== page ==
There is no precise agreed-upon definition among researchers as to what a neural network is, but most would agree that it involves a network of simple processing elements (neurons), which can exhibit complex global behavior, determined by the connections between the processing elements and element parameters. The original inspiration for the technique was from examination of the central nervous system and the neurons (and their axons, dendrites and synapses) which constitute one of its most significant information processing elements (see Neuroscience). In a neural network model, simple nodes (called variously "neurons", "neurodes", "PEs" ("processing elements") or "units") are connected together to form a network of nodes — hence the term "neural network." While a neural network does not have to be adaptive per se, its practical use comes with algorithms designed to alter the strength (weights) of the connections in the network to produce a desired signal flow.

These networks are also similar to the biological neural networks in the sense that functions are performed collectively and in parallel by the units, rather than there being a clear delineation of subtasks to which various units are assigned (see also connectionism). Currently, the term Artificial Neural Network (ANN) tends to refer mostly to neural network models employed in statistics, cognitive psychology and artificial intelligence. Neural network models designed with emulation of the central nervous system (CNS) in mind are a subject of theoretical neuroscience (computational neuroscience).

In modern software implementations of artificial neural networks the approach inspired by biology has more or less been abandoned for a more practical approach based on statistics and signal processing. In some of these systems neural networks, or parts of neural networks (such as artificial neurons) are used as components in larger systems that combine both adaptive and non-adaptive elements. While the more general approach of such adaptive systems is more suitable for real-world problem solving, it has far less to do with the traditional artificial intelligence connectionist models. What they do, however, have in common is the principle of non-linear, distributed, parallel and local processing and adaptation.

Neural network models in artificial intelligence are usually referred to as artificial neural networks (ANNs); these are essentially simple mathematical models defining a function $f : X \rightarrow Y$. Each type of ANN model corresponds to a class of such functions.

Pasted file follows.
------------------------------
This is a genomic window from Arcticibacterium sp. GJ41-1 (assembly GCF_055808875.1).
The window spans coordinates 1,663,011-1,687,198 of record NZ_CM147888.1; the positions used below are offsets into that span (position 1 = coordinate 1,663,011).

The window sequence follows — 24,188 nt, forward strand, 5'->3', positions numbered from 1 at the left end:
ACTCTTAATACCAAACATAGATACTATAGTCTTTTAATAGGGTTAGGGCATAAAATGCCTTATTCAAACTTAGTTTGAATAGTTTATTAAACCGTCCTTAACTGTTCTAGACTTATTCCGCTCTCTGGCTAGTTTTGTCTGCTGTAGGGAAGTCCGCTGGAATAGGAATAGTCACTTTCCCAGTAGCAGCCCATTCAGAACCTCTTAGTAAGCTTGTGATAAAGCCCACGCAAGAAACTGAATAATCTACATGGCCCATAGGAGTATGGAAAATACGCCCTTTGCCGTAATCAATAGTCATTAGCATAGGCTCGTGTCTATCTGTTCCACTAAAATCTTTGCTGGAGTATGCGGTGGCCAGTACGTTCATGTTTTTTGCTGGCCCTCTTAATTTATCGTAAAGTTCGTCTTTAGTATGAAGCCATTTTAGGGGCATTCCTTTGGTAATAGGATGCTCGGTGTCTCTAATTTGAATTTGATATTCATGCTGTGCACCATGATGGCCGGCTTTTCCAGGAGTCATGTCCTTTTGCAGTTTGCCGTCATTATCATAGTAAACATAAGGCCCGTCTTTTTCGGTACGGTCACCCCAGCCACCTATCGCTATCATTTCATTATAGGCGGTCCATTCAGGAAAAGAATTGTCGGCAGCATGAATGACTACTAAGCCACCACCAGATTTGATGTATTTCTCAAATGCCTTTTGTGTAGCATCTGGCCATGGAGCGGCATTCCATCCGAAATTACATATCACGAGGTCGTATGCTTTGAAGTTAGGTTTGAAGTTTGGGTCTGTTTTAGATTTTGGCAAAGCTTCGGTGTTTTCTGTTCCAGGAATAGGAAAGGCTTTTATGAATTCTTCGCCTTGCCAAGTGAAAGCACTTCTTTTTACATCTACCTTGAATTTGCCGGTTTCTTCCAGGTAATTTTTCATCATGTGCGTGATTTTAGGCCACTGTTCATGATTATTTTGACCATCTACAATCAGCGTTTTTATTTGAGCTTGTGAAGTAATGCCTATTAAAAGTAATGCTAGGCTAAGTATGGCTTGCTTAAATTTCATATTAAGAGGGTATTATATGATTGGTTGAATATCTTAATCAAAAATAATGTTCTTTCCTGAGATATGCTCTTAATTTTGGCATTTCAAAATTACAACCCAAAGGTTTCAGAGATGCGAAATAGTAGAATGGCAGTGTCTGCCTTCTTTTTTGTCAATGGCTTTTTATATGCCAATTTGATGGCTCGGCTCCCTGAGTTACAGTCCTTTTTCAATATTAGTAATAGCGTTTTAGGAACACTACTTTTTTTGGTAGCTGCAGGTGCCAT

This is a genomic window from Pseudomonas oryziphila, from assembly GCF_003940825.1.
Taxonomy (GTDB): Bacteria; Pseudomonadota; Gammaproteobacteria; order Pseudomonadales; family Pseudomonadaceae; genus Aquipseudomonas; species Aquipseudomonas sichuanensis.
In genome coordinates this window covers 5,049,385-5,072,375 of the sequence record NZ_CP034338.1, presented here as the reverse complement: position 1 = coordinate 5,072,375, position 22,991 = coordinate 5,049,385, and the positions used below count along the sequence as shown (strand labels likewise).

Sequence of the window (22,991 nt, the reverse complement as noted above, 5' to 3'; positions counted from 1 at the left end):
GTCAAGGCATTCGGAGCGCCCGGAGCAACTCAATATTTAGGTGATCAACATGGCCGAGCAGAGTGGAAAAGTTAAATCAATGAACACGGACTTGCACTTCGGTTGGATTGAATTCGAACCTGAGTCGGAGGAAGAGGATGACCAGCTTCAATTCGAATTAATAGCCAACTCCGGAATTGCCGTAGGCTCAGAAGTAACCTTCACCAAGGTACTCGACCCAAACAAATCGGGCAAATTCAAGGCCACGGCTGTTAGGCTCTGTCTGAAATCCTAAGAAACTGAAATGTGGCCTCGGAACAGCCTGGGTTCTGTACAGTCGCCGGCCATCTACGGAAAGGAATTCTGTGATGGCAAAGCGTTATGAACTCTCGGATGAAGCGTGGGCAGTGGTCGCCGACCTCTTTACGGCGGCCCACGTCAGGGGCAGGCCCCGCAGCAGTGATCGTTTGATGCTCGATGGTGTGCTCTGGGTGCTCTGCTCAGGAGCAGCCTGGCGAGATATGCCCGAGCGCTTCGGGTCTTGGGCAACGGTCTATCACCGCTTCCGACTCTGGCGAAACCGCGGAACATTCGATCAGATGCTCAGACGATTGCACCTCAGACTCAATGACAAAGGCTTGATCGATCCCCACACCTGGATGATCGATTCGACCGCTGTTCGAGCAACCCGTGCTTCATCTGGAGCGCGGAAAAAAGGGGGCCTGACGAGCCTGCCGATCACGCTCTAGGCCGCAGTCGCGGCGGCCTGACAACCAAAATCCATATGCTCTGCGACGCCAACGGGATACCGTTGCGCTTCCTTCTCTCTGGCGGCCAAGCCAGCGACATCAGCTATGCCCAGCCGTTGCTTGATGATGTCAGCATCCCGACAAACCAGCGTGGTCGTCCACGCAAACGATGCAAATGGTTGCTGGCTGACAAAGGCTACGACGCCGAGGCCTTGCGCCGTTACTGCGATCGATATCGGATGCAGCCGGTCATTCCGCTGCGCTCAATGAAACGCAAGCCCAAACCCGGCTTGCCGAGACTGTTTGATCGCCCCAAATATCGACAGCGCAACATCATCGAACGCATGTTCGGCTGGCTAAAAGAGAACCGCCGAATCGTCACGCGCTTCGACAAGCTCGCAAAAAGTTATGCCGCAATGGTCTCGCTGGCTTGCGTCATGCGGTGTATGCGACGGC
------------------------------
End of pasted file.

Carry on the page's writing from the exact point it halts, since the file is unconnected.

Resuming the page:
#### The network in artificial neural network

The word network in the term 'artificial neural network' arises because the function f(x) is defined as a composition of other functions gi(x), which can further be defined as a composition of other functions. This can be conveniently represented as a network structure, with arrows depicting the dependencies between variables. A widely used type of composition is the nonlinear weighted sum, where $f (x) = K \left(\sum_i w_i g_i(x)\right)$, where K is some predefined function, such as the hyperbolic tangent. It will be convenient for the following to refer to a collection of functions gi as simply a vector $g = (g_1, g_2, \ldots, g_n)$.

## Saturday, July 4, 2009

### Kash Lagaa: No Smoking (2007)

Kash Lagaa: No Smoking
Genre: Sufi

Zindagi Hai Kash Laga 2
Hasrato Ki Raakh Uda
Yeh Jahan Pani Hai
Bulbula Hai Pani Hai
Bulbulon Pe Rukna Kya
Paniyon Mein Bheta Ja Bheta Ja

Kash Laga
Kash Laga
Kash Laga
Kash Laga

Jalti Hai Tanhaiyan
Kati Hai Raat Raat Jag Jag Ke
Udti Hai Chingariyan
Gucche Hai Lal Lal Gili Aag Ke
Oh Khilti Hai Jaise Jalte
Jugnu Ho Beliyon Mein
Aakhein Lagi Ho Jaise

Do Din Ka Aag Hai Yeh
Sara Jahan Dhua

Do Din Ki Zindagi Mein
Dono Jahan Ka Dhua

Yeh Jahan Pani Hai
Bulbula Hai Pani Hai
Bulbulon Pe Rukna Kya
Paniyon Mein Bheta Ja Bheta Ja

Kash Laga
Kash Laga
Kash Laga
Kash Laga

Chohti Hui Bastiyan
Jata Hoon Bar Bar Ghom Ghoom Ke
Milte Nahi Woh Nishaan
Chode The Dahliz Chom Chom Ke

Jungle Ki Kyariya Hain
Pagdandiyon Per Milna Do Din Ki Yaariyan Hai
Kya Jane Kaun Jaye Pari Se Pari Aye
Hum Bhi Katar Mein Hai
Jab Bhi Sawari Aaye

Yeh Jahan Pani Hai
Bulbula Hai Pani Hai
Bulbulon Pe Rukna Kya
Paniyon Mein Bheta Ja Bheta Ja

Kash Laga
Kash Laga
Kash Laga
Kash Laga